After reading Raj Patel’s book The Value of Nothing, the reader can only find herself shocked at the worthlessness of education. Patel depicts a world where educated minds differ passionately about economic theories. The reasons these great minds differ are varied, their arguments reminiscent of those one might hear in religious circles. There are differing professing schools; ways of using semantics; goals; inclinations; political, class, elitist and feminist arguments. Patel succeeds in showing the fallacies of many of these ideas, but – Patel’s Buddhist principles and idealism aside - the reader is left with the impression that even this well-reasoned and insightful book is not going to change the world.
In a very dense, conversational
volume, Patel gives an overview of history that challenges many of the concepts and formulae economists hold almost religiously dear. The Value of Nothing is at once a history book, the political treatise of an idealist, and a survey of economic theories, a prophetic revisioning. At 250 pages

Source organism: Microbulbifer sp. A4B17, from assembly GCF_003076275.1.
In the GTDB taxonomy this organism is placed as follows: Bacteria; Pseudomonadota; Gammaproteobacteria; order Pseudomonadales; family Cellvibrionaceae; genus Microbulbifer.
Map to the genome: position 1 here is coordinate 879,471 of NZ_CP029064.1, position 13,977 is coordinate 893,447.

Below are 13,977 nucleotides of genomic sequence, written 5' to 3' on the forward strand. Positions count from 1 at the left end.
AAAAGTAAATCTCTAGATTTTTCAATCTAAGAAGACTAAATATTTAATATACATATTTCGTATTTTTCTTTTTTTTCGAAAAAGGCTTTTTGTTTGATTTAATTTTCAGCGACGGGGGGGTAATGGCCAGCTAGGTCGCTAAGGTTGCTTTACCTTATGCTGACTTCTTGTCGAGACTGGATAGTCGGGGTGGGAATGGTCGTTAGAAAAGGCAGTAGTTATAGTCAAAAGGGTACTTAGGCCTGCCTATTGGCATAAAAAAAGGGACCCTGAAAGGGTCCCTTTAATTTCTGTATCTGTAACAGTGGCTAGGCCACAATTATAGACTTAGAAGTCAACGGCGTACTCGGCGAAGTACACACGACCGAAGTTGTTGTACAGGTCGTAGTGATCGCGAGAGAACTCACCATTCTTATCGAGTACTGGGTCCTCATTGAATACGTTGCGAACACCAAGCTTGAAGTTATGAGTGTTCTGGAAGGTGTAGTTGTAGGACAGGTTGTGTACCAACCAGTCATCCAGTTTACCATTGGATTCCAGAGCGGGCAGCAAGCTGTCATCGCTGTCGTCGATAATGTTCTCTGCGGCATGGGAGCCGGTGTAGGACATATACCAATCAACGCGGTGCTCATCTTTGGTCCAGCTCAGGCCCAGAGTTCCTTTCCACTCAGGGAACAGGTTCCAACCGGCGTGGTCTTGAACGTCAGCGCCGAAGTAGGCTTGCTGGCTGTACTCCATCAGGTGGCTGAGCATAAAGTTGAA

(and even replete with footnotes), it is a relatively small book. Much is
contained in the small space, and although the concepts, histories and definitions flow by at a dizzying rate, the
whole is easily comprehensible.
There’s a passion to what Patel has to tell us, and its conversational tone carries the passion into a call to action,
or to many calls to action. While the book is not scattered, once Patel shows that economics is connected to everything
- oppression, civil rights, feminism, community property, etc. – the reader has a smattering of changes both personal and social to put into effect, adopting a Buddhist view of the world being one of the smallest.
This timely book shows the underlying reasons for the global job situation in
an informative and impassioned way. Patel’s theme is comprehensive and global but not unclear or muddy... and of course, many of those for whom it is intended will not read it. Still, it is one of the rare books that makes economics accessible and easily understood to the layperson. I highly recommend it.